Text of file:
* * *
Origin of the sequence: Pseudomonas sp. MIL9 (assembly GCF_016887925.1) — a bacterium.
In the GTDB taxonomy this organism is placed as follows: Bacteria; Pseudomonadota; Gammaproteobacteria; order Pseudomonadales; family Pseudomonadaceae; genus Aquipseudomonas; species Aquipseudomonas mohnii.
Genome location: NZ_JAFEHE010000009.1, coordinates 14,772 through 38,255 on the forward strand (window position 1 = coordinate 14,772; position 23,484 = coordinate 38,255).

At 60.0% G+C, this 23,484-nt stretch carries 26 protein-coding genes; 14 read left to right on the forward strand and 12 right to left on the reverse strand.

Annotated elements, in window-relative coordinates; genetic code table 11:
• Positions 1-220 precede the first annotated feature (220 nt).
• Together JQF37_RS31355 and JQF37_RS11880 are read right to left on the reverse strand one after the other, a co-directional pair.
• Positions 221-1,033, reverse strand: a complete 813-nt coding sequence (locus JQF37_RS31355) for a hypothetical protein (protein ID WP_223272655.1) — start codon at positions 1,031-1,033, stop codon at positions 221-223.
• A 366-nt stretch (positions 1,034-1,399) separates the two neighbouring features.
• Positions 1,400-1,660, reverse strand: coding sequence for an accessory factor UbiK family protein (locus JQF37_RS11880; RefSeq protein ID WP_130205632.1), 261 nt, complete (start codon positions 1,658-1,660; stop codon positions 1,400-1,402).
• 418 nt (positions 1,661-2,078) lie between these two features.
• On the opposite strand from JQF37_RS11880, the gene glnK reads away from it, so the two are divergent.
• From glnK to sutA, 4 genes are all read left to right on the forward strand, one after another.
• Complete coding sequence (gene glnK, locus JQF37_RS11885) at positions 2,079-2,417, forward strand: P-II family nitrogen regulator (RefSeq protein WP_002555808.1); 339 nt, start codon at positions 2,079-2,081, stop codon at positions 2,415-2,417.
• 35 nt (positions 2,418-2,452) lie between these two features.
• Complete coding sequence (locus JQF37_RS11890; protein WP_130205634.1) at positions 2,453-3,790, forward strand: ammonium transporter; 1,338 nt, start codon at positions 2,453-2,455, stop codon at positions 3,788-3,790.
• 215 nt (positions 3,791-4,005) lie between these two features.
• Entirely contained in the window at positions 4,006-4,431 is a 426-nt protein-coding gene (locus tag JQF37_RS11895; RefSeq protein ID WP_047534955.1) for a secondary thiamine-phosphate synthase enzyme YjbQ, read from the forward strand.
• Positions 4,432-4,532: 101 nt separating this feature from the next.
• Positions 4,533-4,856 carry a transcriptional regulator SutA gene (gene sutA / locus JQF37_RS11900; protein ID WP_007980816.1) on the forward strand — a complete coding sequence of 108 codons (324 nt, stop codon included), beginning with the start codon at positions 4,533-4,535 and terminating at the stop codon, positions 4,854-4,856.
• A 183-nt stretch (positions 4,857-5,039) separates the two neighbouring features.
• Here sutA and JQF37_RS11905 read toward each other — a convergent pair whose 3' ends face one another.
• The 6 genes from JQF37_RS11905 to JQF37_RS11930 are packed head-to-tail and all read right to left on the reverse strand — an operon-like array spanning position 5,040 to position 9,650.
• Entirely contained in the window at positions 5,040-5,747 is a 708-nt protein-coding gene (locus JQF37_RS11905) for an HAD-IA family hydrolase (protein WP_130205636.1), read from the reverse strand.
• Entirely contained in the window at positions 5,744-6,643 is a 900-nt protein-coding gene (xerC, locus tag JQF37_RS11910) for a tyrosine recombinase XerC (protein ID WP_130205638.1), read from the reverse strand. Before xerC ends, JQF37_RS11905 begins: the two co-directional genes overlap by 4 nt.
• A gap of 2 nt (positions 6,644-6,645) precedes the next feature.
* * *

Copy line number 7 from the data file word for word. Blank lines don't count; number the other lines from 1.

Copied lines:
• Together JQF37_RS31355 and JQF37_RS11880 are read right to left on the reverse strand one after the other, a co-directional pair.